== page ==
Immaculate director unhappy with film’s look on streaming services

sydney sweeney immaculate
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Michael Mohan has taken to social media to express his dissatisfaction with how dark Immaculate looks on streaming platforms.

When it arrived in cinemas in March, Immaculate was the film that finally got 2024’s horror slate up and running. It’s a well-made horror flick, features an on-form Sydney Sweeney and was a lot of fun.

Given Sweeney’s perceived popularity with younger audiences, you might imagine that good word of mouth might have carried the film on to further successes following its streaming release. Instead, Immaculate seems to have hit a bit of a snag, with audiences complaining that the film is far too dark – as in, viewers aren’t able to see what’s going on.

The Hollywood Reporter has highlighted this issue, reporting that when one social media user stated that the film was ‘comically dark’, the film’s director actually took to X to reply.

“I know, man,” Mohan agreed. “This was absolutely not done intentionally. We have no control over the compression specs of each platform.”

Read more: Immaculate review | The first great horror film of 2024

It must be heartbreaking for Mohan and everybody else who worked on the film’s visuals to achieve a look using low-key lighting so effectively, to then have factors beyond their control effectively destroy all of those efforts.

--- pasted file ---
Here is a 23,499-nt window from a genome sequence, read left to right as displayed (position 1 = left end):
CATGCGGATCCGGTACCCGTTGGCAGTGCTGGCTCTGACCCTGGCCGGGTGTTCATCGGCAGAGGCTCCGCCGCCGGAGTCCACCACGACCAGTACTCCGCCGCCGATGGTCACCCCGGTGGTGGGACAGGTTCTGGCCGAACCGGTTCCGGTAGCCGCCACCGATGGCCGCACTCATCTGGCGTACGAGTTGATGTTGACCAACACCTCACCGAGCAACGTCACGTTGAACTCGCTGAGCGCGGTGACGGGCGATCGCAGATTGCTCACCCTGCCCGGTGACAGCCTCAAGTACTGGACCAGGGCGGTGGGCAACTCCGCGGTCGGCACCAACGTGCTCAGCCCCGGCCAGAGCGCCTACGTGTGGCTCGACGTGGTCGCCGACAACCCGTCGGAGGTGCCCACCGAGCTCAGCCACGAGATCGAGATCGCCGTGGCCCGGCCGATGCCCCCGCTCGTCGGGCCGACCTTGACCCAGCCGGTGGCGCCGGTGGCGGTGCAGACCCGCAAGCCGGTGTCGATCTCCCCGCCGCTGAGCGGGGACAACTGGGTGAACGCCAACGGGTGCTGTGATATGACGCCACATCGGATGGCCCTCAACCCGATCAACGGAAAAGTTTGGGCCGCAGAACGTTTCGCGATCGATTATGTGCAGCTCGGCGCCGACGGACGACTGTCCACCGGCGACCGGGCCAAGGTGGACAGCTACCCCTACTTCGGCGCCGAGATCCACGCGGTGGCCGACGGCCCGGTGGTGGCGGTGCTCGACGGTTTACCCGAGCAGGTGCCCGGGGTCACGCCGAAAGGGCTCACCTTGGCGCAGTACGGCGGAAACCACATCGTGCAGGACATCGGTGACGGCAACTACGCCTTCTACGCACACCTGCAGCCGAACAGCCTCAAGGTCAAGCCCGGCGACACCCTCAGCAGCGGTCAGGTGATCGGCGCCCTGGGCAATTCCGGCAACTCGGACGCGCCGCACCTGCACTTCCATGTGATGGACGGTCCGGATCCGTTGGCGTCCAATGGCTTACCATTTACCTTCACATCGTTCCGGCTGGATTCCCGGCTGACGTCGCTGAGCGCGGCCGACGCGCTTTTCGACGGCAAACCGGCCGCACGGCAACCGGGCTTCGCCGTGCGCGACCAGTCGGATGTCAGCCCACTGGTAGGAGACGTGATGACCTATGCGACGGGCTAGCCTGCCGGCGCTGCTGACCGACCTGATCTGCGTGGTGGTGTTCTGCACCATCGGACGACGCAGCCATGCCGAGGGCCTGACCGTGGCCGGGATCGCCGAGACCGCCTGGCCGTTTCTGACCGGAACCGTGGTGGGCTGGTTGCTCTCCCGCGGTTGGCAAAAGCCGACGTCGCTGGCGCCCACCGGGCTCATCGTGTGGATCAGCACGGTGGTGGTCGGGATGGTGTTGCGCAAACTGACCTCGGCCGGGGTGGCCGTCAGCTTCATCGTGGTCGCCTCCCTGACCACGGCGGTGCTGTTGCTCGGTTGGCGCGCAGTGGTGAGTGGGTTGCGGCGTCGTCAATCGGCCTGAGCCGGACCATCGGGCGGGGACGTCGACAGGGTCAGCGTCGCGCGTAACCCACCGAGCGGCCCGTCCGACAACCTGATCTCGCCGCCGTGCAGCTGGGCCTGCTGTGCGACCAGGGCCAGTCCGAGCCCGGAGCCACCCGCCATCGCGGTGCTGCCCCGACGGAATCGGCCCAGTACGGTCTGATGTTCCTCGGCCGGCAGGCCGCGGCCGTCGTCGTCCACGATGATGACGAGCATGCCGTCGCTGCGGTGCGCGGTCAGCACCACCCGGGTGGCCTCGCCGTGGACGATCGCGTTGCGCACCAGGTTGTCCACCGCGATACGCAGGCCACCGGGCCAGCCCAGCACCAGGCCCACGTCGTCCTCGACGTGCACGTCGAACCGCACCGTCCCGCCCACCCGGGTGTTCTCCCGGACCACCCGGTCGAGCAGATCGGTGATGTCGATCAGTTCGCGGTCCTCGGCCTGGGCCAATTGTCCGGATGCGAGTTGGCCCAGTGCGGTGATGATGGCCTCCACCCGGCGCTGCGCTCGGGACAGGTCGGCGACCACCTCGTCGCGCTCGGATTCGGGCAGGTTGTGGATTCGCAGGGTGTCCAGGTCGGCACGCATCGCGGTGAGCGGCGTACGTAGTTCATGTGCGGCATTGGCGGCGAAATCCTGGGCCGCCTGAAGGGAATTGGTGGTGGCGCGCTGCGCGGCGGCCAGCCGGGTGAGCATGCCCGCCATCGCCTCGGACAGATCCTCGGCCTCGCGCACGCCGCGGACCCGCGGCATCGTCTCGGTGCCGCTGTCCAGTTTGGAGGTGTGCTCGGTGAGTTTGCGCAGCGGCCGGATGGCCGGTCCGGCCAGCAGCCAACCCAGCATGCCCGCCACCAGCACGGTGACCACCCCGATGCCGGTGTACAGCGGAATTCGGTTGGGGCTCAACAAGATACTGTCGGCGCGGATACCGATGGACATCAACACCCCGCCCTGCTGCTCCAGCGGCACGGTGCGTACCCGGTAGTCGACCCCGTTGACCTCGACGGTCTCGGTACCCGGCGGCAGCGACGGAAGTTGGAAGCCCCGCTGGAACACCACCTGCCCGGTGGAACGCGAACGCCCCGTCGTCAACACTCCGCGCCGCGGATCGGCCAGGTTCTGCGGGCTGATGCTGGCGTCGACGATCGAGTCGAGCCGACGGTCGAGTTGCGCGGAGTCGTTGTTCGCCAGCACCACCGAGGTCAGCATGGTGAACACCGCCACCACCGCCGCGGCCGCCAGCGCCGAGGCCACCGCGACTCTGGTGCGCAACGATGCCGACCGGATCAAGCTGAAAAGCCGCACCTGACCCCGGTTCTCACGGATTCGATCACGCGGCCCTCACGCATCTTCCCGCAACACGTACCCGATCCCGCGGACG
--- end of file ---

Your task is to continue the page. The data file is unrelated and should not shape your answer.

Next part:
Mohan expressed his disappointment, adding, “it’s a real problem that truly bums me out, and after comparing them all, iTunes is the closest to what we wanted / brighter than the rest.”

Unsurprisingly, the director isn’t the first filmmaker to voice concerns with streaming platforms and their compression rates. Christopher Nolan has talked about this before and it’s particularly galling to see some platforms (we’ll mention no names) continue to charge a hefty uplift for ‘4K’ streaming while using compression rates that are clearly compromised.

HBO had to remaster some episodes of the final season of Game Of Thrones because its faced a similar problem after the show’s last episodes aired in 2019. However, at least in that scenario the production team planned for a streaming release and chose that look for better or for worse.

Should streaming platform compression rates continue to be an issue, filmmakers planning to make dimly-lit films across theatrical releases and streaming platforms may have to consider making visual compromises to the former for the sake of the latter, which is hardly ideal.

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